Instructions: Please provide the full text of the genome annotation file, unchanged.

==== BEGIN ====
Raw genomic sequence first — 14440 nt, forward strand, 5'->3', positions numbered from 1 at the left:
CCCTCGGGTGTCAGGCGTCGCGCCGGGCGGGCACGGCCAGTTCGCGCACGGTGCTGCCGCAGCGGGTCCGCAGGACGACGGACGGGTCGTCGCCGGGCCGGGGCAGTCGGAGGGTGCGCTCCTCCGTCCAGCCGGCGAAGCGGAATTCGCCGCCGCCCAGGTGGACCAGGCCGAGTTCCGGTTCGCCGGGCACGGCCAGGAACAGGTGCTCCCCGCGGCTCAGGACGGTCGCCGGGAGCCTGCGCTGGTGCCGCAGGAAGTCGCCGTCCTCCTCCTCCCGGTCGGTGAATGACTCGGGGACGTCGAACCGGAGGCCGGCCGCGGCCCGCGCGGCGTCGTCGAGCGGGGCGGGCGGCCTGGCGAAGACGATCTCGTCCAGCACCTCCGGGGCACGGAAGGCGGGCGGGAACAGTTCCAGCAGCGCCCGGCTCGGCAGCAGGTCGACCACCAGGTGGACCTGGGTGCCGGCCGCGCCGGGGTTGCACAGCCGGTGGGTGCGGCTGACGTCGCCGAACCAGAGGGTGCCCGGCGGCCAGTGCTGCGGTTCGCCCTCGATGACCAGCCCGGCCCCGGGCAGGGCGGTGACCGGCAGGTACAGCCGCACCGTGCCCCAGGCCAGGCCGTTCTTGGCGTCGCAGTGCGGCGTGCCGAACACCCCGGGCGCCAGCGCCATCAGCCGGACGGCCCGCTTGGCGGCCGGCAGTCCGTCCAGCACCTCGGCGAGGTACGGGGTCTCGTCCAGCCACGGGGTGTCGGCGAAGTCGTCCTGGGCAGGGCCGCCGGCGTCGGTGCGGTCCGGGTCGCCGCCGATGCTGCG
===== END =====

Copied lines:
Raw genomic sequence first — 14440 nt, forward strand, 5'->3', positions numbered from 1 at the left:
CCCTCGGGTGTCAGGCGTCGCGCCGGGCGGGCACGGCCAGTTCGCGCACGGTGCTGCCGCAGCGGGTCCGCAGGACGACGGACGGGTCGTCGCCGGGCCGGGGCAGTCGGAGGGTGCGCTCCTCCGTCCAGCCGGCGAAGCGGAATTCGCCGCCGCCCAGGTGGACCAGGCCGAGTTCCGGTTCGCCGGGCACGGCCAGGAACAGGTGCTCCCCGCGGCTCAGGACGGTCGCCGGGAGCCTGCGCTGGTGCCGCAGGAAGTCGCCGTCCTCCTCCTCCCGGTCGGTGAATGACTCGGGGACGTCGAACCGGAGGCCGGCCGCGGCCCGCGCGGCGTCGTCGAGCGGGGCGGGCGGCCTGGCGAAGACGATCTCGTCCAGCACCTCCGGGGCACGGAAGGCGGGCGGGAACAGTTCCAGCAGCGCCCGGCTCGGCAGCAGGTCGACCACCAGGTGGACCTGGGTGCCGGCCGCGCCGGGGTTGCACAGCCGGTGGGTGCGGCTGACGTCGCCGAACCAGAGGGTGCCCGGCGGCCAGTGCTGCGGTTCGCCCTCGATGACCAGCCCGGCCCCGGGCAGGGCGGTGACCGGCAGGTACAGCCGCACCGTGCCCCAGGCCAGGCCGTTCTTGGCGTCGCAGTGCGGCGTGCCGAACACCCCGGGCGCCAGCGCCATCAGCCGGACGGCCCGCTTGGCGGCCGGCAGTCCGTCCAGCACCTCGGCGAGGTACGGGGTCTCGTCCAGCCACGGGGTGTCGGCGAAGTCGTCCTGGGCAGGGCCGCCGGCGTCGGTGCGGTCCGGGTCGCCGCCGATGCTGCG